Bath Harvest Rapeseed Oil





I remember fields of rape from my childhood, vast swathes of yellow covering the countryside in the early summer. I never really thought about what it was used for until recently, when I started looking into local alternatives to my olive oil habit. While I’m not going to completely give up my mediterranean addiction, I did wonder if there was something more local that I could use alongside it.

A bit of research led me to rapeseed oil, and more specifically, cold-pressed rapeseed oil. I don’t entirely remember how I stumbled across Bath Harvest, but the locality of the production appealed to me instantly. I mean, a few months ago I didn’t even know cold-pressed rapeseed oil was a thing, and now it turns out to be made less than 10 miles from where I live. I fired off a quick email and Debbie instantly invited me out for a visit. Following her advice and packing my wellies, I set off to find out more about this golden liquid.

Getting to Wilmington involves driving down a number of winding country roads with varying amounts of grass growing in the middle of them. It’s a hamlet apparently, the lack of church not even giving it status as a village, and the farm dominates it and the surrounding landscape. Debbie’s husband is fourth generation on the farm, she explains, as we walk from the farmhouse down to one of the fields. Originally a dairy farm, they transformed over to beef, with a herd of around 350 Aberdeen Angus cattle. Their 650 acre farm is a Duchy of Cornwall farm (“Prince Charles is our landlord”, Debbie jokes), growing a mix of grain crops as well as pasture. They’ve been growing rape as a rotation crop for years, because as a brassica it's a great break crop.

“I didn’t have a clue about rapeseed oil until I heard about it on the radio,” Debbie confesses. “I had no idea that this was something we could do with a plant that grew on the farm.” That was a little over five years ago, and now she uses almost a sixth of their annual harvest, around 20 tonnes of seed, for her cold-pressed oil business. Planted in the end of September, the plants are about 6 inches tall when I visit. The famous flowers appear in May, and the small bean shaped pods develop after the flowers die off. They're left to dry on the plants before being harvested with a combine. 

When we get back to the farm, Debbie shows me the oil press; a second hand press from someone in Northumberland. “It’s a slow process,” she explains. “Cold pressing is the most gentle way to get the oil from the seed, and it takes about 36 hours to fill the 400 litre tank.” Above the press is a wooden hopper which is filled with seed as needed. “We haven’t got the storage to press everything at once,” Debbie explains. “So as soon as I get low, the press goes on." A by-product from the pressing is known as ‘cow cake’. “It’s the husks of the seeds that are expelled from the press,” she points out, showing me below the press. “We put it into the cows feed as a supplement as it’s high in protein and all the omegas.” And it’s not just the cake that’s used on the farm; the stalks from the plants are used for bedding for the cows, helping ensure as much of the plant is used on farm as possible.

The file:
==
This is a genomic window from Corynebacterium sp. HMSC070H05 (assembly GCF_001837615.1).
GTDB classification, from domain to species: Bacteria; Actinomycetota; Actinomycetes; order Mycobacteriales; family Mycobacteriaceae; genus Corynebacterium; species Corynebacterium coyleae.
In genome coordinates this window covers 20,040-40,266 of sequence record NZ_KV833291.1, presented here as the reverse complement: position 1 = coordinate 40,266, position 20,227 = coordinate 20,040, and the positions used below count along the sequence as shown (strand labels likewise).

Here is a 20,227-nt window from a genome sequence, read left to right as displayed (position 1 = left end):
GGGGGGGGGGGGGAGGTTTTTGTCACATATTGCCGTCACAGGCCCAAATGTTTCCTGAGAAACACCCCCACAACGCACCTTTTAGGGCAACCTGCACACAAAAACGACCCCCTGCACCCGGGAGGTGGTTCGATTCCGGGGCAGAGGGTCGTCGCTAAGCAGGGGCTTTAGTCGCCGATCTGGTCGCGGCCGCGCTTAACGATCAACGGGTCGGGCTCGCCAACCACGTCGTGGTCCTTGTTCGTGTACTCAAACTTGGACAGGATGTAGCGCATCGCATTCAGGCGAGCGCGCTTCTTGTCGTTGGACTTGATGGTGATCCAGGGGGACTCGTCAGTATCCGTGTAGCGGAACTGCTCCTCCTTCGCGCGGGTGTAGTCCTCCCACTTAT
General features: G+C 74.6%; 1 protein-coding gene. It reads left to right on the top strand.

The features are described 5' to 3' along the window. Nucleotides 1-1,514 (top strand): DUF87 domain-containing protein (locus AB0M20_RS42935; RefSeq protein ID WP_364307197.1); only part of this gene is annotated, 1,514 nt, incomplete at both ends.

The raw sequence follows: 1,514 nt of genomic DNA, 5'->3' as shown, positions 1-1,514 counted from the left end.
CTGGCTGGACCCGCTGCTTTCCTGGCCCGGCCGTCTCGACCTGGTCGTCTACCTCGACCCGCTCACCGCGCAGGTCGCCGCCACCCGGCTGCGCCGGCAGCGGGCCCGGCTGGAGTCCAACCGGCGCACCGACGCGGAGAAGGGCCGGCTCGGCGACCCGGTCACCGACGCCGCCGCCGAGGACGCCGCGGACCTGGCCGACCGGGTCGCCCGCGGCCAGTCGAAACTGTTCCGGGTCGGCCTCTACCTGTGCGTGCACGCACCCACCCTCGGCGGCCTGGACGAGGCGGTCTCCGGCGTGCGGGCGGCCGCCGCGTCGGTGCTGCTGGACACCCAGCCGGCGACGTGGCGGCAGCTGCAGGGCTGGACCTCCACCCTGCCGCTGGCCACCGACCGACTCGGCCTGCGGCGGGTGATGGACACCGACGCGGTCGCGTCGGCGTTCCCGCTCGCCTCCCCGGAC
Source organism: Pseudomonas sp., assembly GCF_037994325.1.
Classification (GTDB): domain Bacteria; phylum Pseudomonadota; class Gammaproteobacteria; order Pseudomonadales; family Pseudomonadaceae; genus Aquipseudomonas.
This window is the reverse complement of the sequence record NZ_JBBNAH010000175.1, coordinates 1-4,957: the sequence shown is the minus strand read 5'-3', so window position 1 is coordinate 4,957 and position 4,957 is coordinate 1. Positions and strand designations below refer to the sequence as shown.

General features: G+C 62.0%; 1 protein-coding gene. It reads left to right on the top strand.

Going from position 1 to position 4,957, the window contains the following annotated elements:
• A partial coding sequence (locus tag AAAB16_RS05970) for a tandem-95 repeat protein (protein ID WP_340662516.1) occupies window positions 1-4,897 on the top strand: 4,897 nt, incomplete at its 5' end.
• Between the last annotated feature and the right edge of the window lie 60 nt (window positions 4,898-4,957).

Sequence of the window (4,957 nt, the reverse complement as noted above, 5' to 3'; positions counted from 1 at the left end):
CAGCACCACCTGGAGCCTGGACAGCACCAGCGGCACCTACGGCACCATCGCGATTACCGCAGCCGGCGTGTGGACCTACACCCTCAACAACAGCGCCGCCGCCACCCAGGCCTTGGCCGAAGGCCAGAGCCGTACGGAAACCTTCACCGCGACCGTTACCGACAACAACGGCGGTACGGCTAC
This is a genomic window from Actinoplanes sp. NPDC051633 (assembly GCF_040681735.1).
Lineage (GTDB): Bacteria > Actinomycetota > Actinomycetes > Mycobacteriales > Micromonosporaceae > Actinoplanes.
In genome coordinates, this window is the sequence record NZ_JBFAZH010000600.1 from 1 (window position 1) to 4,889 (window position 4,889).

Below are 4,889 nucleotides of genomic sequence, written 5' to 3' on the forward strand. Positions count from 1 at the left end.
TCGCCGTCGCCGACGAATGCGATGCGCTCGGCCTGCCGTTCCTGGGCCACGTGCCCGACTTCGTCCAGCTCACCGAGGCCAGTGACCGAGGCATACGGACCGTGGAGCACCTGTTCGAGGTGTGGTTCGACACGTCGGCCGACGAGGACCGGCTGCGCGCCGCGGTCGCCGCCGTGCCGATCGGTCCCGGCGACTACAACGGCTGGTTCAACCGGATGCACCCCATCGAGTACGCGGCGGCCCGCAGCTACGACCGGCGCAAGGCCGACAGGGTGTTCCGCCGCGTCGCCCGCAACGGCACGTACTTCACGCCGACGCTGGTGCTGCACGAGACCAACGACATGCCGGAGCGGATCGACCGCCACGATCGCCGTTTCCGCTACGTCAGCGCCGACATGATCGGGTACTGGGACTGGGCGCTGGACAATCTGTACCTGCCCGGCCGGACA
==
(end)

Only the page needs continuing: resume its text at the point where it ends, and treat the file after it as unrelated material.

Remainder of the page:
We go into the neighbouring room, and I admire the shiny stainless steel tanks in there, imported from Italy. “This is the raw oil,” Debbie points out, lifting the lid on one of the tanks. “It’s still got sediment in it, and so I leave it for a week or so to settle, then I use my filter that goes from the dirty to the clean tank, which sucks all the impurities out of it, and you get left with crystal clear oil.” I take a peak into the clean tank, and it’s full of beautiful golden oil, ready for bottling, capping and labelling. 

We stop for a moment and have a chat about the benefits of rapeseed oil. “Refined oil goes through a heating and chemical process,” she explains. “Cold pressing doesn’t do that. You get less oil, but better colour, more nutrients and the beautiful flavour. As an oil, you’re actually healthier than olive; it’s got half the saturated fat, and 10 times the omegas, plus they’re in the right proportions.” She pauses for a moment. “And not only have you got a nice oil with nutty flavour balance, it’ll go up to a higher temperature than a light olive oil. Plus you can British produce it, so you’re onto a winner!”. 

When I first tried the oil, I was amazed how versatile it was. In a single meal, I roasted vegetables in it, and used it to make a delicious salad dressing. “The one thing that customers always tell you about is roast potatoes; it sings and dances in a hot oven,” Debbie tells me. “But I use it in cakes and baking too; I’ve got a great brownie recipe.” 

We move through into the store room. She distributes to about 40 different shops in the surrounding region, mostly independent and farm shops, along with some local restaurants. As well as her standard rapeseed oil, she also offers a selection of flavoured oils that she blends herself, apart from the chipotle and ghost chilli oils that are infused by the local Upton Cheyney Chilli company. 

The end of the tour finds us walking across the farmyard and into the barn where the rapeseed is stored. Debbie scoops out a handful and brings them into the light by the door; hundreds of small black seeds. It’s hard to believe that they produce such a tasty and versatile end product. I for one am excited to test out its many uses further over the coming months. 

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